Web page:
One involved a Los Angeles toddler beaten to death by her mother; text-message archives established that both parents knew of the crime and tried to cover it up. The other involved a Kansas City heroin ring whose organization was revealed from archived text messages on searched phones.

Comey did not say, however, that cellphone data had cracked cold cases or led to new suspects — it simply added to evidence against existing suspects.

Comey cited a fifth case, this one in Kansas, where a deleted cellphone video helped exonerate several men facing rape charges. He didn't make clear whether the phone in question belonged to one of the suspects -- who would have reason to unlock encrypted devices that could prove their innocence — or to someone else who might have been implicated instead.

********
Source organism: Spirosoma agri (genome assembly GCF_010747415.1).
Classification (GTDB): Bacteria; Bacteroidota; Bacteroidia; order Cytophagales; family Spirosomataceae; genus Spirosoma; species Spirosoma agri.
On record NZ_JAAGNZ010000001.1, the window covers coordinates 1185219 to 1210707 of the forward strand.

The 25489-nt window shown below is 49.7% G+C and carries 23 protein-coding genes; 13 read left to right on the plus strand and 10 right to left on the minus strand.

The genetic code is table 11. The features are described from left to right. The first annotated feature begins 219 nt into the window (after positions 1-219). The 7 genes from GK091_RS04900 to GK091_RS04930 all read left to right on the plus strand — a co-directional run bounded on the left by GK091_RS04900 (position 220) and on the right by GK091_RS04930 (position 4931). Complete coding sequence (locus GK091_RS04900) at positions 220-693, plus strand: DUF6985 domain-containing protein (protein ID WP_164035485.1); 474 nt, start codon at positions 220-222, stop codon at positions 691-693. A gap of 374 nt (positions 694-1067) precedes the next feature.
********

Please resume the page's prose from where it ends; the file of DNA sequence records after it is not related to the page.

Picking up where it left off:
In a question-and-answer session following his speech, Comey was asked if he could cite a specific case in which someone would not have been rescued as a result of cellphone encryption. He could not.

"It's time that the post-Snowden pendulum be seen as having swung too far in one direction," Comey said. "Have we become so suspicious of government, and of law enforcement, that we will let bad guys walk away?"

Paul Wagenseil is a senior editor at Tom's Guide focused on security and gaming. Follow him at @snd_wagenseilFollow Tom's Guide at @tomsguide, on Facebook and on Google+.

Paul Wagenseil